Sunday, August 21, 2011

Second wine

Second wine (or second label; in French Second vin) is a term commonly associated with Bordeaux wine to refer to a second label wine made from cuvee not selected for use in the Grand vin or first label. Depending on the house winemaking style, individual plots of a vineyard may be selected, often those of the youngest vines, and fermented separately with the best performing barrels being chosen for the house's top wine with the other barrels being bottled under a separate label and sold for a lower price than the Grand vin.

In less favorable vintages, an estate may choose to release only a second label wine rather than to release a smaller than normal quantity of its Grand vin or a wine that would not be consistent with past vintages under that name. The practice has its roots in the 18th century but became more commercially prominent in the 1980s when consumers discovered these wines as a more affordable way to drink the product of a First growth or classified Bordeaux estate without paying the premium for the estate's label and classification.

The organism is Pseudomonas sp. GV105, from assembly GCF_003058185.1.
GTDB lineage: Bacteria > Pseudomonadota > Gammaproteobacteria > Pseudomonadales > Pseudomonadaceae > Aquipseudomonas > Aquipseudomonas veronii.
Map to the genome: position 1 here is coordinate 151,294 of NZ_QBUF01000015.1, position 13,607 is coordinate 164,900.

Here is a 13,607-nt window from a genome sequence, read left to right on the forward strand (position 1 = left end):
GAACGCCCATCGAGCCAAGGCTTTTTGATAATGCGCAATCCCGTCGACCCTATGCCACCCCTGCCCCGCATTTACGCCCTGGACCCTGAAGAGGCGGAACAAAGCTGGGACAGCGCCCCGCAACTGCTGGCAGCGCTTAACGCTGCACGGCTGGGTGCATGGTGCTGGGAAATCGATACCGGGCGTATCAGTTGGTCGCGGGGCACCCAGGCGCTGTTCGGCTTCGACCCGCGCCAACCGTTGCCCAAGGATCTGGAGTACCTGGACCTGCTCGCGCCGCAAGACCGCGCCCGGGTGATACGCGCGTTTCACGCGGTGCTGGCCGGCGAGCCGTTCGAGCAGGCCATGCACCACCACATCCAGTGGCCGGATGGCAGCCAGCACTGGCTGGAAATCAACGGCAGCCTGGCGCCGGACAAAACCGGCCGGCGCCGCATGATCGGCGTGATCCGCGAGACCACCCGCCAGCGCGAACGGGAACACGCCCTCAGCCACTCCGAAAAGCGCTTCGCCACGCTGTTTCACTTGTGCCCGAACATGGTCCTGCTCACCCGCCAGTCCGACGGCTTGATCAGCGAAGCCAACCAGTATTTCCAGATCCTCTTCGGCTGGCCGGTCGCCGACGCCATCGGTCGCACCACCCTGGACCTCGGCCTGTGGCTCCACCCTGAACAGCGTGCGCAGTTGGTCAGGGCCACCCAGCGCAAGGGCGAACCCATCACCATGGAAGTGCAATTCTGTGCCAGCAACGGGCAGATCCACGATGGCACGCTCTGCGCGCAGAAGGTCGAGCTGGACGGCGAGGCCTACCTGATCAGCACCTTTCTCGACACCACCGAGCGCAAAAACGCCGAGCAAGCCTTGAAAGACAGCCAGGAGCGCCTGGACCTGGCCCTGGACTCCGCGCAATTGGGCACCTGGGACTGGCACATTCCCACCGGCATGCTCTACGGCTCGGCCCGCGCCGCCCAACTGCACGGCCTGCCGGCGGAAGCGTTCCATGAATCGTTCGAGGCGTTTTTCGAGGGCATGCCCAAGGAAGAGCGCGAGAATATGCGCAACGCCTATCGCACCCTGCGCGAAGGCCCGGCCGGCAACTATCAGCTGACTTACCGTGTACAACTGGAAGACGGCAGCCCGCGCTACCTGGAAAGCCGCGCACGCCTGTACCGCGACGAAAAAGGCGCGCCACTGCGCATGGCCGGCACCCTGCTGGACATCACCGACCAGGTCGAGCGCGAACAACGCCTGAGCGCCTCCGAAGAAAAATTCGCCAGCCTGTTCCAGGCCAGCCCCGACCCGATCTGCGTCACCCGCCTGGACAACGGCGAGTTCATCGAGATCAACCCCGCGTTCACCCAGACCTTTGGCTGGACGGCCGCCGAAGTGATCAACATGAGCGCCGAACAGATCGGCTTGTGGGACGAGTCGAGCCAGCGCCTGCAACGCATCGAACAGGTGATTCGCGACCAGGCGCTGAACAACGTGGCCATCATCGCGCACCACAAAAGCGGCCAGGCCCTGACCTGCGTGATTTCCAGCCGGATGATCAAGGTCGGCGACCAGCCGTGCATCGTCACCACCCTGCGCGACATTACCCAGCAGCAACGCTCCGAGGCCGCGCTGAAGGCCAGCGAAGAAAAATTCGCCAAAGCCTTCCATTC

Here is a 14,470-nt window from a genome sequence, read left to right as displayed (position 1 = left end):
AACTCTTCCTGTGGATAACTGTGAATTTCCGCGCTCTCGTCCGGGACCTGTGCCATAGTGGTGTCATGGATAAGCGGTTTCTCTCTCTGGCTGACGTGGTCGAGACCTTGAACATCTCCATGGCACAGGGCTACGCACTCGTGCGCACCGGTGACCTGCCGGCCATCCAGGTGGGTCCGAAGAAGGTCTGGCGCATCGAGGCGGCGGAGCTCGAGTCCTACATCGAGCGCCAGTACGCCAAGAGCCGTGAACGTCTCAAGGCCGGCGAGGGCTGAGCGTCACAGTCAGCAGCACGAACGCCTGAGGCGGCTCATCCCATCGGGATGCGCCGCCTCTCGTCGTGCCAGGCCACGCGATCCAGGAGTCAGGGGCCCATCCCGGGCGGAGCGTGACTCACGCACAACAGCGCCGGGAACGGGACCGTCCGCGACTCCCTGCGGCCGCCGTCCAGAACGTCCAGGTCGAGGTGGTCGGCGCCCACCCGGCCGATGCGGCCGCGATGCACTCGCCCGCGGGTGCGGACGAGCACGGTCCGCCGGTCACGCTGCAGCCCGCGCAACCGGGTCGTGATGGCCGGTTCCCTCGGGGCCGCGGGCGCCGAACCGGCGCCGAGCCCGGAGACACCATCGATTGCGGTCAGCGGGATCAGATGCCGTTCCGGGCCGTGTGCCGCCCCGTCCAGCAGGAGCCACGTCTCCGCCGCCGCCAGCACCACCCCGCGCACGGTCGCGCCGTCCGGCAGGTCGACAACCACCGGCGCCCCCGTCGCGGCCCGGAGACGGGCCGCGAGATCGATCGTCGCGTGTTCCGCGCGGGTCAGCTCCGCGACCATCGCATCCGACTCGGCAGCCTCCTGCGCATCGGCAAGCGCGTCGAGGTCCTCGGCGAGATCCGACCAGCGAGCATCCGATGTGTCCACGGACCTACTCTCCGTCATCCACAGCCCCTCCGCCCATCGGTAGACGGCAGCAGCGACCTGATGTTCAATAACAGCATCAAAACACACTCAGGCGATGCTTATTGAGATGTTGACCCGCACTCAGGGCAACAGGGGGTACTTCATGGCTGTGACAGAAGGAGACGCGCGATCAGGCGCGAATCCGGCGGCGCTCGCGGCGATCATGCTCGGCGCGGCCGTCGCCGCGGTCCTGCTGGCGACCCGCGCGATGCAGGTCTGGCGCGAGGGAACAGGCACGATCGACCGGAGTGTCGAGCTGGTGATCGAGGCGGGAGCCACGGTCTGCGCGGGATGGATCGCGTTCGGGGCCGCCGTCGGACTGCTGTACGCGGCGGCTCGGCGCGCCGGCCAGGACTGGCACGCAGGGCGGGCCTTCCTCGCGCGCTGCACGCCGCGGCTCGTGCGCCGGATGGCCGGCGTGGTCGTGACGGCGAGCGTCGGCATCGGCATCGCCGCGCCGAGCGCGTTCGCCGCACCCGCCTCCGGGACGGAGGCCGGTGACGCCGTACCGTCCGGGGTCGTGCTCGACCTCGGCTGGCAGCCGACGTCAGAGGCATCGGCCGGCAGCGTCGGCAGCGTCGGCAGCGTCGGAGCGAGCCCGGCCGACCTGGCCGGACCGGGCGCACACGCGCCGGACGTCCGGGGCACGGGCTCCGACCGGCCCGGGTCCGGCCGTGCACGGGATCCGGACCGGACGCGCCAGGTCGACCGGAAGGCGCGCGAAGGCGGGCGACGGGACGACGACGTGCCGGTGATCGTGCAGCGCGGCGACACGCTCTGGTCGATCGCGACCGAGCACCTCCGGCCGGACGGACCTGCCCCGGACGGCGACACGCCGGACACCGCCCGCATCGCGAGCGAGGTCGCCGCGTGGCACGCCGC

From the producer's point of view, a second wine allows the winery to use a stricter selection for its Grand Vin, while still capitalising on its name and distribution channels in selling the second wine, which will be much more profitable than selling off lesser wine "anonymously" to be used in e.g. negociant bulk bottlings.

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